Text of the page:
Atmospheric CO 2 source and sink patterns over the Indian region

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Abstract

<p><strong>Abstract.</strong> In this paper we examine CO<sub>2</sub> emission hot spots and sink regions over India as identified from global model simulations during the period 2000–2009. CO<sub>2</sub> emission hot spots overlap with locations of densely clustered thermal power plants, coal mines and other industrial and urban centres; CO<sub>2</sub> sink regions coincide with the locations of dense forest. Fossil fuel CO<sub>2</sub> emissions are compared with two bottom-up inventories: the Regional Emission inventories in ASia (REAS v1.11; 2000–2009) and the Emission Database for Global Atmospheric Research (EDGAR v4.2) (2000–2009). Estimated fossil fuel emissions over the hot spot region are ∼ <span class="thinspace"></span>500–950<span class="thinspace"></span>gC<span class="thinspace"></span>m<sup>−2</sup><span class="thinspace"></span>yr<sup>−1</sup> as obtained from the global model simulation, EDGAR v4.2 and REAS v1.11 emission inventory. Simulated total fluxes show increasing trends, from 1.39<span class="thinspace"></span>±<span class="thinspace"></span>1.01<span class="thinspace"></span>%<span class="thinspace"></span>yr<sup>−1</sup> (19.8<span class="thinspace"></span>±<span class="thinspace"></span>1.9<span class="thinspace"></span>TgC<span class="thinspace"></span>yr<sup>−1</sup>) to 6.7<span class="thinspace"></span>±<span class="thinspace"></span>0.54<span class="thinspace"></span>%<span class="thinspace"></span>yr<sup>−1</sup> (97<span class="thinspace"></span>±<span class="thinspace"></span>12<span class="thinspace"></span>TgC<span class="thinspace"></span>yr<sup>−1</sup>) over the hot spot regions and decreasing trends of −0.95<span class="thinspace"></span>±<span class="thinspace"></span>1.51<span class="thinspace"></span>%<span class="thinspace"></span>yr<sup>−1</sup> (−1<span class="thinspace"></span>±<span class="thinspace"></span>2<span class="thinspace"></span>TgC<span class="thinspace"></span>yr<sup>−1</sup>) to −5.7<span class="thinspace"></span>±<span class="thinspace"></span>2.89<span class="thinspace"></span>%<span class="thinspace"></span>yr<sup>−1</sup> (−2.3<span class="thinspace"></span>±<span class="thinspace"></span>2<span class="thinspace"></span>TgC<span class="thinspace"></span>yr<sup>−1</sup>) over the sink regions. Model-simulated terrestrial ecosystem fluxes show decreasing trends (increasing CO<sub>2</sub> uptake) over the sink regions. Decreasing trends in terrestrial ecosystem fluxes imply that forest cover is increasing, which is consistent with India State of Forest Report (2009). Fossil fuel emissions show statistically significant increasing trends in all the data sets considered in this study. Estimated trend in simulated total fluxes over the Indian region is ∼ <span class="thinspace"></span>4.72<span class="thinspace"></span>±<span class="thinspace"></span>2.25<span class="thinspace"></span>%<span class="thinspace"></span>yr<sup>−1</sup> (25.6<span class="thinspace"></span>TgC<span class="thinspace"></span>yr<sup>−1</sup>) which is slightly higher than global growth rate ∼ <span class="thinspace"></span>3.1<span class="thinspace"></span>%<span class="thinspace"></span>yr<sup>−1</sup> during 2000–2010.</p>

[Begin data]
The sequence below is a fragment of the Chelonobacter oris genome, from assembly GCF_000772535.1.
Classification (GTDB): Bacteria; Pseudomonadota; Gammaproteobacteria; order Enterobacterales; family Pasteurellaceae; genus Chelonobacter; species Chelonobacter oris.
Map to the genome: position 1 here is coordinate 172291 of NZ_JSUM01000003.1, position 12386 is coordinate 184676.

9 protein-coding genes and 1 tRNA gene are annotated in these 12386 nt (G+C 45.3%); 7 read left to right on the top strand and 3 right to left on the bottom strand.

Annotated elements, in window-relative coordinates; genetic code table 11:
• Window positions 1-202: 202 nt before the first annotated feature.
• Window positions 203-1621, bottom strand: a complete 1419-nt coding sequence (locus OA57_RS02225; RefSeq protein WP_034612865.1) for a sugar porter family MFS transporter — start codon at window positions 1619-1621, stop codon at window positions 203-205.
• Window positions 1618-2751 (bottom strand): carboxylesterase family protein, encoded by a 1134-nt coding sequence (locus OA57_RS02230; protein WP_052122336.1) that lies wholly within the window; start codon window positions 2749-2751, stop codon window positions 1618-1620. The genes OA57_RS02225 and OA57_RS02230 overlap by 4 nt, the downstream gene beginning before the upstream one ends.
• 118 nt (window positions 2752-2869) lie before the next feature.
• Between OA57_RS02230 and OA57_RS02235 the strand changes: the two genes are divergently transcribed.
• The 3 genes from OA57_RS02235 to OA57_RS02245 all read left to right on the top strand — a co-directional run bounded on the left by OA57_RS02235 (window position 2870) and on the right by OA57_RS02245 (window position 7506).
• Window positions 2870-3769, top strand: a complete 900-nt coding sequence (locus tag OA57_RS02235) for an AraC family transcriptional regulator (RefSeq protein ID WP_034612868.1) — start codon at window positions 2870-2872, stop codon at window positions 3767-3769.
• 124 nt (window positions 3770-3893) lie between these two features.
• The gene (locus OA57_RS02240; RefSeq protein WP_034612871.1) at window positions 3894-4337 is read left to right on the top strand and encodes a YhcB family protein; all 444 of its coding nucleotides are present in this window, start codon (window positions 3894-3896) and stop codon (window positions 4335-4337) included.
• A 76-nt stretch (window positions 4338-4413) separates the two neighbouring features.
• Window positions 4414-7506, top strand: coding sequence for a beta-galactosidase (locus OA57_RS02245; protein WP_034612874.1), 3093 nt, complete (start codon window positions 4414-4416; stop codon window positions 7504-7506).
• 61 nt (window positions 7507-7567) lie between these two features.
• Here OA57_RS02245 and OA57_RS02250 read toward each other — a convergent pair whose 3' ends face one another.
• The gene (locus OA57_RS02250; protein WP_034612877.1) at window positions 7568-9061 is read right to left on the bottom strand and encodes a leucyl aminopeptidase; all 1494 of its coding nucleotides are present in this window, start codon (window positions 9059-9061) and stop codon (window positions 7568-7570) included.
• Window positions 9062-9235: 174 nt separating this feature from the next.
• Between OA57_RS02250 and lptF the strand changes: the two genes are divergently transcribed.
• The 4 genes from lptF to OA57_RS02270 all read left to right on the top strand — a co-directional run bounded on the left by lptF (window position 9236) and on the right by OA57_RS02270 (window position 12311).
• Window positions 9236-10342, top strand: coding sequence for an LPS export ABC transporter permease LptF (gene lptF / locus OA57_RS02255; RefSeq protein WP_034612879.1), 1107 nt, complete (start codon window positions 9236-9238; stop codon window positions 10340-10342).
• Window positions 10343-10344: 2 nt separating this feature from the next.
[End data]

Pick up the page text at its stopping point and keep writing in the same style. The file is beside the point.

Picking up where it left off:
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APA

Fadnavis, S., Ravi Kumar, K., Tiwari, Y. K., & Pozzoli, L. (2016). Atmospheric CO 2 source and sink patterns over the Indian region. Annales Geophysicae, 34(2), 279–291. https://doi.org/10.5194/angeo-34-279-2016

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